The second completed project is the new shotgun range. The range has been experienced a slow evolution since the early 1990s, but for this campaign it finally found a major benefactor in the Menefee family. The major building was done in 2018, but a new gateway and dedication was recently completed. The Albert Leo Menefee III Shotgun range was just dedicated August 27, 2020.
Follow the links for earlier posts on these parts of the campaign. The image below is of the new gateway to the Menefee Shotgun Range. Next week we look at what is still to come.
As we do from time to time, we thought we would explore a theme this month. Generally, the From the Archives series explores Boxwell’s past. This month we have a rare opportunity to explore Boxwell’s future. This month we’re going to look at the current Centennial Capital Development Campaign.
The campaign has several goals we will explore this month, but it is worth noting some work has already been accomplished. The most obvious of these are two new showerhouses on the Reservation. The Main Showerhouse at Craig and Showerhouse 2 at Stahlman have been been torn down and replaced by new buildings. The designs on these buildings follow the existing trends toward increased privacy. There are 10 stalls total in each building, but these are full bathrooms. Once a Scout enters there is a sink, a toilet and a shower all together. These are also all weather showerhouses that can be used year round.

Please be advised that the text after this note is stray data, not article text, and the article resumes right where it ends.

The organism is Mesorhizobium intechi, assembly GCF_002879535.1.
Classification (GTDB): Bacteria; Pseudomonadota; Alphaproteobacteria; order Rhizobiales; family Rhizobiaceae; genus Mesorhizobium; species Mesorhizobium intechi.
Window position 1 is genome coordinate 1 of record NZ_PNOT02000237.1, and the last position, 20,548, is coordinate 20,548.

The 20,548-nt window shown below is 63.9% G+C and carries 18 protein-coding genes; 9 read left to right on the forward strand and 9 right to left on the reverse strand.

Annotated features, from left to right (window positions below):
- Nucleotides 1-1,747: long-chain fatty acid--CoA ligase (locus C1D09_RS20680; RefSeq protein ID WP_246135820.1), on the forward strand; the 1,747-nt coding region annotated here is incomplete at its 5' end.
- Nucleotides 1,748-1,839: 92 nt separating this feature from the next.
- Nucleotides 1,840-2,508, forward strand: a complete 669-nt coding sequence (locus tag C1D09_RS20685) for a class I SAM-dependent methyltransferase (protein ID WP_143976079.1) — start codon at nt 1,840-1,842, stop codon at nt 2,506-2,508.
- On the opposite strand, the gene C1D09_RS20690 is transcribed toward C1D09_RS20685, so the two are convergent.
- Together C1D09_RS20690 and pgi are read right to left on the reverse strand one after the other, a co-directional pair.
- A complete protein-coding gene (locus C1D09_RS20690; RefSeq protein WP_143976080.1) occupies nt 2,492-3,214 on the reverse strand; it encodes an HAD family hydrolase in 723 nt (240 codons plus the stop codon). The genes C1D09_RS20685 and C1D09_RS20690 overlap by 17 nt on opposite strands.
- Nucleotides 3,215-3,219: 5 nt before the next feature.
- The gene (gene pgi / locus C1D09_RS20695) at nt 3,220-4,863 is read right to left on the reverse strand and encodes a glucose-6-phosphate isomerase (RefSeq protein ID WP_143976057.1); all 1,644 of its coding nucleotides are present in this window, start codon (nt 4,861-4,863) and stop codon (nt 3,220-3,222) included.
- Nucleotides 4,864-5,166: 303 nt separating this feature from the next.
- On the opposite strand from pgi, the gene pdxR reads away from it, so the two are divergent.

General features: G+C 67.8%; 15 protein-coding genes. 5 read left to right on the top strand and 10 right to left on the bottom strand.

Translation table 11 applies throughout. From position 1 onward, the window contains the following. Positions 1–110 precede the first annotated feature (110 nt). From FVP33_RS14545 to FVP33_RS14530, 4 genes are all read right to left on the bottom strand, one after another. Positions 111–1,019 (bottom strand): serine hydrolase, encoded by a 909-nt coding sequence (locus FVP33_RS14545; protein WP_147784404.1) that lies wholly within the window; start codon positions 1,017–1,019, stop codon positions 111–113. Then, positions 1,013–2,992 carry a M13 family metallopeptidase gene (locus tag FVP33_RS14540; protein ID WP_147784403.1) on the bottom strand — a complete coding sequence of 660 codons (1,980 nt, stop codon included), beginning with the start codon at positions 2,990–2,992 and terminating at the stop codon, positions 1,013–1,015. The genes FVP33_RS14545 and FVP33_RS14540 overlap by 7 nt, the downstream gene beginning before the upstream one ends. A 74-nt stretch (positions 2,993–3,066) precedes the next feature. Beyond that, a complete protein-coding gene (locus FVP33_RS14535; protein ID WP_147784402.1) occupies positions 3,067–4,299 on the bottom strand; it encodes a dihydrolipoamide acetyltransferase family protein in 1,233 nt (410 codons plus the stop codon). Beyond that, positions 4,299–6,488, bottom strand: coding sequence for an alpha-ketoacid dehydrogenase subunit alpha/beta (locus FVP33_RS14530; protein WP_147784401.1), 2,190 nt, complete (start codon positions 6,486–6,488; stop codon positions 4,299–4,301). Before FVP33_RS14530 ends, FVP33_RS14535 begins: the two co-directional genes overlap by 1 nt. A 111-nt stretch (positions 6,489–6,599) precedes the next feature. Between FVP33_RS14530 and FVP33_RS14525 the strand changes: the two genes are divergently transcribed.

Due to the COVID-19 pandemic, the campaign has slowed dramatically, but some progress has been made on the capital goals. The two recently completed are only the first. The plan is to replace all six showerhouses at Craig and Stahlman.
This week we look at a little program game. Every week, single serve cereals were a common component of breakfast. And on top of those little plastic containers? Removable branded squares of aluminum back joy: box tops.
Box tops were an internal staff game that spilled into dining hall program. A staff member would stand up, present an incredible story of need or want, and explain that the only way that X staff member could achieve this goal was by collecting box tops.
For instance, Jason Shumaker would stand up and tell a tale of woe and opportunity. Jason Bradford needed to go to college. General Mills promised him a scholarship if he could collect 1000 box tops by the end of the summer. Before you know it, Jason Bradford is swarmed by young Scouts every morning with boxtops in hand. Usually, Jason Bradford did not know this was coming until he was too late. After a morning or two, he may retaliate with a box top challenge of his own.
As the summer wore on, the stipulations to the challenges may get more extravagant. Only Golden Grahams box tops could be accepted. Only box tops that were not ripped were accepted. The box tops were for helping someone buy a boat or maybe someone needed some new Scouts socks. Once, they were used to sponsor a cow. Don’t ask, we don’t understand either.
Quite prominent in the 1980s and 1990s, the box top may have existed earlier than the 1980s, but we haven’t found mention of it. It also may have continued beyond the 1990s, but again, we haven’t seen a mention of it. It seems to be a program experience unique to the Willhite years.
Seen here is a Golden Grahams self-serve container found on Amazon.com. Sadly, we have no photos of this exquisite phenomenon.